The Hurdles Pregnant Women with Addiction Struggles Face
Imagine struggling with addiction and becoming pregnant. You want to seek treatment, but you fear the consequences. If you admit you use drugs, your baby may be taken away, or you may face legal implications. However, if you do not seek treatment, you risk harm to your newborn. Therefore, you are left confused, not knowing what to do. What should you do?
Sadly, for many, this is a reality.
The addiction epidemic affects all walks of life, including the most vulnerable. Unfortunately, pregnant women are not excluded from addiction because of expecting or having a baby. In fact, many expectant mothers will continue to use drugs and alcohol despite their pregnancy. This can result in serious harm to their newborn that in some cases can last a lifetime.
These mothers face the biggest hurdles when it comes to seeking treatment. They fear to ask for help because of the risk of losing their baby or enduring legal consequences. New or expectant mothers feel a lack of support on top of the fear of losing custody of their child.
A new report in the Washington Post brought light to the difficulties new moms face when it comes to seeking treatment. A disciplinary approach toward drug using moms is more harmful than helpful.
“Oftentimes what I see is that we treat pregnant women even worse than we treat the general population with opioid use disorder,” said Neonatologist Stephen Patrick, assistant professor at Vanderbilt University School of Medicine. “We should be offering them more compassion.”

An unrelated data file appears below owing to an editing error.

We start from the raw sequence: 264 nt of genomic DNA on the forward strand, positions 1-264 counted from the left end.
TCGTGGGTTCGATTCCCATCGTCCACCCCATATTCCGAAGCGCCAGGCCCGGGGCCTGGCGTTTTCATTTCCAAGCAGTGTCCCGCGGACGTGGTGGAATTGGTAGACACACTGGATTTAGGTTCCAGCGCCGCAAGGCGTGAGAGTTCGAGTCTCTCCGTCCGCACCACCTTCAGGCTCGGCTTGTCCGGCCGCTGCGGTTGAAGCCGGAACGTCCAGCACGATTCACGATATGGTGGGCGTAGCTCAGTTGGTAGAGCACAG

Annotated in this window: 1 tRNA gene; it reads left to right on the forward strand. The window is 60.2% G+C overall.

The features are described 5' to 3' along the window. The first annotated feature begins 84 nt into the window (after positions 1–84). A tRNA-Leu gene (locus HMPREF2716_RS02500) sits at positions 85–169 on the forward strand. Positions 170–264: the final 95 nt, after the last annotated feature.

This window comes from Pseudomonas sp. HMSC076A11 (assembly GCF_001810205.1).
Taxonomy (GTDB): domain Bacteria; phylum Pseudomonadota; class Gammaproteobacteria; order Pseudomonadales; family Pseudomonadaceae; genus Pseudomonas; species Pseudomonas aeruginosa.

Drug use during pregnancy is defined as child abuse according to laws issues in 24 states and Washington, D.C. Doctors are often required to report newborns with any drug withdrawal systems to authorities. Reporting this can lead a mother to lose custody of her child or even face jail time.
Child welfare officials say more children are living with their grandparents due large in part to the drug epidemic. According to PBS, the number of children in their grandparents’ custody increased from 2.5 million in 2005 to 2.9 million by 2015.
Pregnant or postpartum women are struggling with opioid addiction when it comes to seeking substance use disorder treatment. Lynn Paltrow, the executive director of National Advocates for Pregnant Women, believes these women should have the right to use addiction meds.
“We have to ensure that people have access where there are medications like methadone, buprenorphine, Subutex, to those services, not only because it might benefit the future child but because it benefits the person herself,” she says.
This approach would reduce the hesitation women have from seeking help, advocates say. Still, this approach is controversial. Others say there is still a potential for abuse with drugs like Suboxone and methadone.
“Most people think, ‘How could you not stop with a baby in your belly?’” Kostoff told the Washington Post. “But the physical cravings, the mental cravings, they take over despite what’s going on with your body.”
There are a variety of programs and resources for expectant mothers. More and more states are changing their policies when it comes to helping mothers with their addiction.
There is help out there. You owe it to yourself and your child to seek treatment. Do not feel ashamed. There are ways to address the problem without fear of major consequences. Do not give up. We can help you recover. If you or someone you love is struggling with substance abuse or mental illness, please call now 1-800-777-9588.
Author: Shernide Delva